When it comes to cancer diagnosis, machines are just as good as human doctors, according to a new report from researchers at the National Institutes of Health.
The findings, published in the journal PLoS ONE, indicate that a growing number of new technologies are providing faster and more accurate diagnoses than ever before.
The study also points to a growing trend of AI-based cancer diagnosis.
“We see the emergence of an emerging technology to rapidly assess a person’s cancer status, in the same way that we would have an opinion about a person using the eye test,” said study lead author Dr. Daniela R. Roeser, a postdoctoral researcher at the Institute for Healthcare Engineering and Applied Science at Johns Hopkins.
“There are a number of technologies that we have been using to diagnose cancers in the past, but we’ve never been able to use them to identify the true cancer.
We can now use the technology to help us diagnose cancer.”
Roeser’s team used a robotic arm called a robot prostate cancer test (RPOCT) to help diagnose a patient with prostate cancer.
Using the RPOCT, a team of experts would collect information about the patient’s anatomy and their age and gender, and use the data to determine a person was at risk of developing prostate cancer or other cancers.
Roesers team found that using this approach to diagnose a person with prostate or lung cancer, it was able to identify approximately 1 in 7 cancer cells as tumors.
However, when it came to detecting lung cancer or cervical cancer, the RPoCT was only able to detect around 1 in 5 cancer cells.
The researchers noted that while the accuracy of the Rpoct is improved over the eyes test, the accuracy with which it can differentiate between human cancer cells and cancerous tissue remains low.
The researchers also pointed out that although this technology can help diagnose cancers, the benefits of the technology are limited in the long term, and not available to patients in all cases.
“There is still a lot we don’t know about the accuracy and reliability of this technology and it may not be feasible for patients in the future,” said Roesers senior author Drs.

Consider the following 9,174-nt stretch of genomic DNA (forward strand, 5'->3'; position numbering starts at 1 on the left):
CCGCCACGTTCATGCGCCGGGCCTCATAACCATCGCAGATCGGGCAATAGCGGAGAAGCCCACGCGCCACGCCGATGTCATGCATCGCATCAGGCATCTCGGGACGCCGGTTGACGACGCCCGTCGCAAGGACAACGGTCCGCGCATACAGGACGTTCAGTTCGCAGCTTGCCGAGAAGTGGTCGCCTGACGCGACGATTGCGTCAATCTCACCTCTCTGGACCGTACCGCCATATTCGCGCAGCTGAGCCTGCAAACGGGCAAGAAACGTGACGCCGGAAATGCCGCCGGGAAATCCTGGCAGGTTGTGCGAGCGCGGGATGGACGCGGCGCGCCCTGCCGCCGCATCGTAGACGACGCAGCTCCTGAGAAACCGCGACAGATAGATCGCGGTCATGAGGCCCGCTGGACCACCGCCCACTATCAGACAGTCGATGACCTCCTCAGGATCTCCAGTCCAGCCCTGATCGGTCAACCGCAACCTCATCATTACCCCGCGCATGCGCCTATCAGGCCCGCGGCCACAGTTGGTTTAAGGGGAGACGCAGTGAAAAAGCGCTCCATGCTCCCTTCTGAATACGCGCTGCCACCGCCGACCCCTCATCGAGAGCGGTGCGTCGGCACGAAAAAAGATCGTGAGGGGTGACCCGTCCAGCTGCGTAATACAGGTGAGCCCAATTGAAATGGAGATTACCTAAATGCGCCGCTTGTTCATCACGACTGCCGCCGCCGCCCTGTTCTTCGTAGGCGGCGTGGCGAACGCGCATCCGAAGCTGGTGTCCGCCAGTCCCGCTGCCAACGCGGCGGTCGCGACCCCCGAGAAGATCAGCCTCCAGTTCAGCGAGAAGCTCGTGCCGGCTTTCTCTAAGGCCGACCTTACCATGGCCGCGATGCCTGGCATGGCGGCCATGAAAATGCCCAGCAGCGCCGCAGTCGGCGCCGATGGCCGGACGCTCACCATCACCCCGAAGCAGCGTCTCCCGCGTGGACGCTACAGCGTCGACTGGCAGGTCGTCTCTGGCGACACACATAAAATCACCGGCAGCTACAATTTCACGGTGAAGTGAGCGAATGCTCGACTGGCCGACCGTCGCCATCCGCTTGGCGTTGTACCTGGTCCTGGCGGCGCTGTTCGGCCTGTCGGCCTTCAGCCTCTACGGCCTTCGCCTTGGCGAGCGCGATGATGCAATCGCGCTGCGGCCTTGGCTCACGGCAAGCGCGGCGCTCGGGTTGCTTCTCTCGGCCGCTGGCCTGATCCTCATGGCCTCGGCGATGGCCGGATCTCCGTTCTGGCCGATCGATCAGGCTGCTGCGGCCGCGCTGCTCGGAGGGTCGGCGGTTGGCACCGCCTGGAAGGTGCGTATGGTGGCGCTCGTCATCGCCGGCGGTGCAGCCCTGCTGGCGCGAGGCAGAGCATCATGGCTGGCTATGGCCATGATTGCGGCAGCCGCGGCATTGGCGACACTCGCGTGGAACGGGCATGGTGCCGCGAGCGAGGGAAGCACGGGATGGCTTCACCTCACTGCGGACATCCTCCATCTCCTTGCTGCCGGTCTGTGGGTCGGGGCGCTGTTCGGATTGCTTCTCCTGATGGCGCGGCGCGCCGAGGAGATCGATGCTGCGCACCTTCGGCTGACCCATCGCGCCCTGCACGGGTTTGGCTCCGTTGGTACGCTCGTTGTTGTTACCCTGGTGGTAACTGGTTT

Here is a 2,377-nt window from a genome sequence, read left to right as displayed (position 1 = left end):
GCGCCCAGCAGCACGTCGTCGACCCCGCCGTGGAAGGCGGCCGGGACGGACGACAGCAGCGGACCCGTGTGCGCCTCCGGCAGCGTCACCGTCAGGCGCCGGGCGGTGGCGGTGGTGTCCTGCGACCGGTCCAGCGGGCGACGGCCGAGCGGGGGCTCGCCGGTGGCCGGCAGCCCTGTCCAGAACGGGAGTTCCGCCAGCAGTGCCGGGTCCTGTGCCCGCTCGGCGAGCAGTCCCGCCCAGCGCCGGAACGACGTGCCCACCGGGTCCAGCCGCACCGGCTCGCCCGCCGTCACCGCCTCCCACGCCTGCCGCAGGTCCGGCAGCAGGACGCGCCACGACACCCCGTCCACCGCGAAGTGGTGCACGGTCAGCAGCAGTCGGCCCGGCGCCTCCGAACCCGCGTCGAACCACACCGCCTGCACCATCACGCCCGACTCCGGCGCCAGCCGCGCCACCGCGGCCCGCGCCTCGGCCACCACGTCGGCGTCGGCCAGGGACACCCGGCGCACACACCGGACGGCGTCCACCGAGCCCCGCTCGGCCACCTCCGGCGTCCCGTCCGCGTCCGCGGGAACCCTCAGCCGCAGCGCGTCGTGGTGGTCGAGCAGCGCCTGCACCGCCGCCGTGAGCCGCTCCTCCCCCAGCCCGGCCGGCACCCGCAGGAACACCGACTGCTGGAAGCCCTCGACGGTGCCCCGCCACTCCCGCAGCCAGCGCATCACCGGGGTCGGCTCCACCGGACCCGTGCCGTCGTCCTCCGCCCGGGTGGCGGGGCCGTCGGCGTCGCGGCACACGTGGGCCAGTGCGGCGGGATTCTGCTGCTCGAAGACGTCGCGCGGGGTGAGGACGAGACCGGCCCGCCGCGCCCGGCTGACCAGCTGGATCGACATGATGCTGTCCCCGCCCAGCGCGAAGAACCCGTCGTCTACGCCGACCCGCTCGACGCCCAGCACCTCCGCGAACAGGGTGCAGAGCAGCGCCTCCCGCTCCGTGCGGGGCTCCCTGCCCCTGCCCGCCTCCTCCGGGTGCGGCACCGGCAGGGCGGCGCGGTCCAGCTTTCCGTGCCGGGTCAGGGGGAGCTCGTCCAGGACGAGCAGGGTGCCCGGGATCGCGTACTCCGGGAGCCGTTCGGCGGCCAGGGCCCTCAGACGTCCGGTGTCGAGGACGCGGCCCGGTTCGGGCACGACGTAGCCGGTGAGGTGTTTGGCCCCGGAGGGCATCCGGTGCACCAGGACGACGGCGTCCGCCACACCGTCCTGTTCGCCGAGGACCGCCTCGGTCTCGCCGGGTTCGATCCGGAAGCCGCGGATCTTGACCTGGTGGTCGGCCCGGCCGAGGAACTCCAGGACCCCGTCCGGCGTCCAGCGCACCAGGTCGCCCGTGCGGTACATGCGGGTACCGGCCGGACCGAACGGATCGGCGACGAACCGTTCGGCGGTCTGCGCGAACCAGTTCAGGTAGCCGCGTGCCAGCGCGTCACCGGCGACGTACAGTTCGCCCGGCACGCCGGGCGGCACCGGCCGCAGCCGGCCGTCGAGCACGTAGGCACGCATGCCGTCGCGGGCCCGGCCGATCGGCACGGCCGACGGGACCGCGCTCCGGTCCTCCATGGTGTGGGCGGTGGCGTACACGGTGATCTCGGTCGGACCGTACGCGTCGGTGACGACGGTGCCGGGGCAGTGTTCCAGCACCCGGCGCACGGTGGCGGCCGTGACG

Ananth B. Srivastava and Aniruddha P. Narasimhan.
“However, these improvements could be important in the short term, in order to identify more cases of cancer.”
In the study, the team used an RPOct in conjunction with a robotic prosthetic arm called the Proterus to help assess a patient’s prostate cancer risk.
They found that the Protersus was able, in conjunction to a second method, to identify around one in five prostate cancer cells in the prostate as potential tumors.
While the Protsus was capable of identifying a significant number of prostate cancer tumors, the overall accuracy of diagnosis remained low.
Despite the limitations of this approach, the researchers hope the findings will help spur the development of other similar approaches.
“I think the most interesting thing about this is that it’s actually being used to help people who are in the early stages of cancer and they’re also at high risk of the disease,” Roesering said.
“And this is something that is already happening.
We see a lot of progress with this technology, and it’s an important step in the right direction.”
While the Protesus can diagnose prostate cancer in a matter of minutes, it’s still only capable of performing a quick test.
The scientists said that in order for the RTOCT to be useful for detecting prostate cancer, further research is needed to determine how it could be applied to other types of cancers.
“The main question is whether this technology could be used to detect breast cancer, lung cancer and other cancers in more specific ways, such as diagnosing the cancer itself, and that will be very important,” said Srivas.
“We also need to look at how it might be used for other types.
We need to make sure we can actually use it to diagnose cancer, not just test for it.
We have some work to do.”
Source: PLoS ONE DOI: 10.1371/journal.pone.0028608